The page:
The start of a discussion around indigeneity and identity within the anarchist movement.
This zine is not going to be comfortable for some people to read. It is likely to personally challenge a few of you out there who may yourself be dipping a toe in the pond of indigeneity, trying it out to see how it feels. This zine is not going to beat around the bush, because the bush has been thoroughly beaten around.
This is the start of a larger discussion on indigeneity, belonging, and responsibility in our anarchist community. But there is something here for everyone, even if you don’t call yourself an anarchist. At the time of it’s writing, it is already long overdue. In the past two years in southern Ontario, there have been multiple incidents of settlers claiming indigeneity within our intersecting anarchist circles, incidents which caused great harm to relationship and undermined solidarity with Indigenous communities. In Quebec, the rise of the “Eastern Métis” threatens to bleed over into radical spaces. In this era of state-sponsored reconciliation, the line between settlers and Indians is being purposefully blurred by Canada in an attempt to gently complete the assimilation initiated long ago and, try as anarchists might to keep ourselves separate, the dominant culture has a way of creeping in.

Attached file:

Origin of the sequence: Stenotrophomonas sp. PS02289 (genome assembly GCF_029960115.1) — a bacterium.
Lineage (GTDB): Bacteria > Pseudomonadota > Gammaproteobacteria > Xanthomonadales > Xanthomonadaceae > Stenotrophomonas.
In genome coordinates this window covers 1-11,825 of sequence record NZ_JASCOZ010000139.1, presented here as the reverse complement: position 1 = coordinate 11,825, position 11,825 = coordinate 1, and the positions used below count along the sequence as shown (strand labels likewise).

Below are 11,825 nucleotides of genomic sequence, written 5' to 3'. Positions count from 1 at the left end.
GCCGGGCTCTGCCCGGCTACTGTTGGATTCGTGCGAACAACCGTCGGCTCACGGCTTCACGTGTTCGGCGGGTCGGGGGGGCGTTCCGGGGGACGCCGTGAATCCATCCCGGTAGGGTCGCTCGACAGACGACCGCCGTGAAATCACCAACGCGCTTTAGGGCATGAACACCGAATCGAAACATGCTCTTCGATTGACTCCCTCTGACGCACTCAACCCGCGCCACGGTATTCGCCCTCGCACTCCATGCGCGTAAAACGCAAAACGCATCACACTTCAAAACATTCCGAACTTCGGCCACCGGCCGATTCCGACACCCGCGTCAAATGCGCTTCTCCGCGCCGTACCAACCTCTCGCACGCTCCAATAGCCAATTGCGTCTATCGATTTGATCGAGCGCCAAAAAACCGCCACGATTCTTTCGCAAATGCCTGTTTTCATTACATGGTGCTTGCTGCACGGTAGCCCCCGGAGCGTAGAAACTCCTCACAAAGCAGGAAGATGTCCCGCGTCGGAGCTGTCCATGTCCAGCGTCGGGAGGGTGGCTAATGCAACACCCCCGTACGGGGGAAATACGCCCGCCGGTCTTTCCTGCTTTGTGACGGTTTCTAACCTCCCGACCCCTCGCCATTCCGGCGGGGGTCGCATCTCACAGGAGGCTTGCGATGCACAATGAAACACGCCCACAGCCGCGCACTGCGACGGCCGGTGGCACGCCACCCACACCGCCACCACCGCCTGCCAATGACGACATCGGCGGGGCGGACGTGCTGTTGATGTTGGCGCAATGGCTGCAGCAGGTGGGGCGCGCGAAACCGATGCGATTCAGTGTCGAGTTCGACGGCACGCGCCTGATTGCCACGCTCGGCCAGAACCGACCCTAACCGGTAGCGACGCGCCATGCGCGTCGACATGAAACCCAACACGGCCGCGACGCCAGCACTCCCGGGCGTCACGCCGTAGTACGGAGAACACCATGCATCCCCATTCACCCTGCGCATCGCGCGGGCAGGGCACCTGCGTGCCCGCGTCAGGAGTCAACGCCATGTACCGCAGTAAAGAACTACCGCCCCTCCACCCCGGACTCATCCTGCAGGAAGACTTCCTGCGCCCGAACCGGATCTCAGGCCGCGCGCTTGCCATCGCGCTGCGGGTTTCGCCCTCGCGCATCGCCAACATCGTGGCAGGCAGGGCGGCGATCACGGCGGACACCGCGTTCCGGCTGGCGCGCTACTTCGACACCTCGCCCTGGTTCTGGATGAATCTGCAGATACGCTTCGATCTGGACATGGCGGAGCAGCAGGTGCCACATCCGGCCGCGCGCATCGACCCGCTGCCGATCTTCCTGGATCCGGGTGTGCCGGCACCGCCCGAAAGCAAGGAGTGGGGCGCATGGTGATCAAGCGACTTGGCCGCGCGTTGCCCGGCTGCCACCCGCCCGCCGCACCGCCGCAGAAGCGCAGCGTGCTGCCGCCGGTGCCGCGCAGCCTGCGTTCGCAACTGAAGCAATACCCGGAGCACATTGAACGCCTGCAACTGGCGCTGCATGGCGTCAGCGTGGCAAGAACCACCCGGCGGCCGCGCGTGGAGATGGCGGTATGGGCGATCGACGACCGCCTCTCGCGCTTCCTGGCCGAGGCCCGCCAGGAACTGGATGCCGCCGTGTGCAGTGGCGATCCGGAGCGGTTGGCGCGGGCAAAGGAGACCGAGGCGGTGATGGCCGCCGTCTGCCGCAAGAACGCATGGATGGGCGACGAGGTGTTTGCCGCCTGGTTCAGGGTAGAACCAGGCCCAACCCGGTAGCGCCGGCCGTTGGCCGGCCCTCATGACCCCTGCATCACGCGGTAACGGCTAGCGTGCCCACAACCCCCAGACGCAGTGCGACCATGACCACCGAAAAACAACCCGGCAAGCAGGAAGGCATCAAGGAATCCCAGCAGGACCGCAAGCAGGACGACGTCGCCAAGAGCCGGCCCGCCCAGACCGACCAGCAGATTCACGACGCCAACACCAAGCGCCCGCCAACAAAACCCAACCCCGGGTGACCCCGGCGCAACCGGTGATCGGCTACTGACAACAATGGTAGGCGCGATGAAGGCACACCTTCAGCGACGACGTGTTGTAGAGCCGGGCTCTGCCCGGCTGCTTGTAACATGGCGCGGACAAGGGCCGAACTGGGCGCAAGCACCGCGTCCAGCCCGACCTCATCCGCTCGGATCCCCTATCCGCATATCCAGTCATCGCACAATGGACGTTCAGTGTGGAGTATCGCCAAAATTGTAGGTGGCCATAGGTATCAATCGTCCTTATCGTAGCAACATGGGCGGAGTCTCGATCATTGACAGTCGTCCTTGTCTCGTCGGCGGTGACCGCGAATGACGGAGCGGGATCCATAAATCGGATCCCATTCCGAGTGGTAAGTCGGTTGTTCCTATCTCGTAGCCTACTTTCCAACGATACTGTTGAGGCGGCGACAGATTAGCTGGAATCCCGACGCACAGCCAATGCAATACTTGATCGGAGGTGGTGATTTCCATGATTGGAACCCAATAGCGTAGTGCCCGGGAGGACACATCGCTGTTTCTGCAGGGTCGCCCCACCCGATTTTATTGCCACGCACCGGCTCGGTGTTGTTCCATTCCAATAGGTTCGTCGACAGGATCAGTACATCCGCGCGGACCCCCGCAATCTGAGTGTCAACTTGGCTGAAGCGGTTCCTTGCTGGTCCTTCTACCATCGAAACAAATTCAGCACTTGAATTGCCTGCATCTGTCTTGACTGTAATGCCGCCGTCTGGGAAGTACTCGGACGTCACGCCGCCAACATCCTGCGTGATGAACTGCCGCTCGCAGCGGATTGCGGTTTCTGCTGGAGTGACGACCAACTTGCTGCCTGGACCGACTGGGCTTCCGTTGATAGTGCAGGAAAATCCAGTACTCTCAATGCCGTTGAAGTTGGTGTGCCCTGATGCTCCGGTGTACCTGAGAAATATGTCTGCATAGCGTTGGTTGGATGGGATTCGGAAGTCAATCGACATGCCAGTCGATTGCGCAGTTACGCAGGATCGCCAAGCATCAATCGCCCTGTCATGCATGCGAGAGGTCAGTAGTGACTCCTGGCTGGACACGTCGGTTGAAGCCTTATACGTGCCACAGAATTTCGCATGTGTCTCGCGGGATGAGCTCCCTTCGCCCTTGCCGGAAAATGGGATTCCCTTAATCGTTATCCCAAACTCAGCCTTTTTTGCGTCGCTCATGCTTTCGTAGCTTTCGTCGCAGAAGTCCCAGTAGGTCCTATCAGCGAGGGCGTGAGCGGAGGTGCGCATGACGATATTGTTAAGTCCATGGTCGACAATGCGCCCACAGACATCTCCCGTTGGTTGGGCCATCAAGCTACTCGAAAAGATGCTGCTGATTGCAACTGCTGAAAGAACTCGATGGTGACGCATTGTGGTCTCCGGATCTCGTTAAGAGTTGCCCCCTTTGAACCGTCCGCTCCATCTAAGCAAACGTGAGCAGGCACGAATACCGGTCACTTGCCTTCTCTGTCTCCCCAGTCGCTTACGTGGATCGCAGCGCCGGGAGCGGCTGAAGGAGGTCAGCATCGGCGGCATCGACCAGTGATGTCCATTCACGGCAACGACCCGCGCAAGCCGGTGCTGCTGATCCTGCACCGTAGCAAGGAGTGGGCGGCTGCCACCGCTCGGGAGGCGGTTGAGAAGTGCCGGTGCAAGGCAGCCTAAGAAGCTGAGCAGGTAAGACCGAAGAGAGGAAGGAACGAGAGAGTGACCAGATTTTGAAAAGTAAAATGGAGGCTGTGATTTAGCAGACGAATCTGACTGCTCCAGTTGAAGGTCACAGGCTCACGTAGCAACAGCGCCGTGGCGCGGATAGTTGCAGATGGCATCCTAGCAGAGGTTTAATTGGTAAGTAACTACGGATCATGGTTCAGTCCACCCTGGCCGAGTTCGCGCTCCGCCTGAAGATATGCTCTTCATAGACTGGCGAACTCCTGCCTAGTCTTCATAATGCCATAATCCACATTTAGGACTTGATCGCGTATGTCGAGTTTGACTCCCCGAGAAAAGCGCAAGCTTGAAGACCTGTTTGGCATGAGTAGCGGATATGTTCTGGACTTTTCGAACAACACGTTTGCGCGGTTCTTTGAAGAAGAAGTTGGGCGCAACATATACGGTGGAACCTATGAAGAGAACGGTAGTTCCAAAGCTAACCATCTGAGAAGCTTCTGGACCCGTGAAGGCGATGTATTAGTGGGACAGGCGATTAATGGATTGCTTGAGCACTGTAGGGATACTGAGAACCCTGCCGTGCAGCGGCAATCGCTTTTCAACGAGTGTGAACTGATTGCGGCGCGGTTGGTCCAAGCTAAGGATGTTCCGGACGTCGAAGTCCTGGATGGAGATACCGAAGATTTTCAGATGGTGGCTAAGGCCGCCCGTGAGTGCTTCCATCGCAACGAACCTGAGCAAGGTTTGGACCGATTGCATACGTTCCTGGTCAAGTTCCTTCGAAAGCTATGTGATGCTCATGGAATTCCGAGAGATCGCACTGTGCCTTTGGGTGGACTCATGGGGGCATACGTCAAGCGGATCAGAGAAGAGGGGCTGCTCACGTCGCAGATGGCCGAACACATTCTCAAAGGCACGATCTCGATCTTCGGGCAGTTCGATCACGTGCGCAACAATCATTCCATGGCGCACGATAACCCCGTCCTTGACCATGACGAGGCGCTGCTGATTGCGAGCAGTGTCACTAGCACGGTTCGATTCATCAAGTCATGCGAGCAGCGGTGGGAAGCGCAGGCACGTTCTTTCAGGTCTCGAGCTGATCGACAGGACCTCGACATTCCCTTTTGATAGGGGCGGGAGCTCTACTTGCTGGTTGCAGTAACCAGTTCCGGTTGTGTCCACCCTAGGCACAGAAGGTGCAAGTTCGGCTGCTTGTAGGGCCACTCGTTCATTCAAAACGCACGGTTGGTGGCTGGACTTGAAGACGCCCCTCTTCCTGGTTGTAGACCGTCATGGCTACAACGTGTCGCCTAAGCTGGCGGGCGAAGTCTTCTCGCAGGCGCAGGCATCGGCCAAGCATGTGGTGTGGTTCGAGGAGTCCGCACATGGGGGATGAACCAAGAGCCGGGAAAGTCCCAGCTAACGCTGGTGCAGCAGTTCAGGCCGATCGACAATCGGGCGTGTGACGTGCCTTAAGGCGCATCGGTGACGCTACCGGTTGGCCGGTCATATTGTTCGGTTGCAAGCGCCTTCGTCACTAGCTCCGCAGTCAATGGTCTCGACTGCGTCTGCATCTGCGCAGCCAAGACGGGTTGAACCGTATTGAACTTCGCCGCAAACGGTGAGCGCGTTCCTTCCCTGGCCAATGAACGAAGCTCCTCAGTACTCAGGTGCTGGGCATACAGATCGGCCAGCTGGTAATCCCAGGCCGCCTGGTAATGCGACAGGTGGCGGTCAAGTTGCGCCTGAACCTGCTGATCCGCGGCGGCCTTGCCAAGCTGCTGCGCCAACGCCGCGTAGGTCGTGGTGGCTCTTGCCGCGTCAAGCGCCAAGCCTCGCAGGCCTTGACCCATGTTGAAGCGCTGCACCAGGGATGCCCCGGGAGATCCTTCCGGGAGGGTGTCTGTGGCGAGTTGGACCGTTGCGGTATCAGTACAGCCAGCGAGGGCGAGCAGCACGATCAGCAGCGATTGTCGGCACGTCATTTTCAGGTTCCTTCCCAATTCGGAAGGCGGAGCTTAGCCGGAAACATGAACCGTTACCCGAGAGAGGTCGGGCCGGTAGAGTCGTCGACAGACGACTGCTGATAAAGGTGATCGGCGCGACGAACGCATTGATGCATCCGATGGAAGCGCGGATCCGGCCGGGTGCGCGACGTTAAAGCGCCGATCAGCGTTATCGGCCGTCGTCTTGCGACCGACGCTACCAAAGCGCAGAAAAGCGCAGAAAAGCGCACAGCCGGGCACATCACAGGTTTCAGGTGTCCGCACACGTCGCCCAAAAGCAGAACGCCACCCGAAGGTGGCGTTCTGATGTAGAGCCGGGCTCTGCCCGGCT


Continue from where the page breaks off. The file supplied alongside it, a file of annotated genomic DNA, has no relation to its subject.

This is not a defense of identity. In fact, it will be a critique of identity in many ways, particularly of the way we drape identities over ourselves to give us a purpose for fighting injustice. A rail against the culture of identity that breaks people into hard categories and fuels each of our dark indulgent desires to join the ranks of the oppressed instead of being satisfied to fight for the dignity of all living things from wherever we happen to stand. But it will also be a critique of individuals and their choices, and it will urge each one of you to think not only about your potential complicity in trying on indigeneity but in allowing your friends and comrades to do so as well.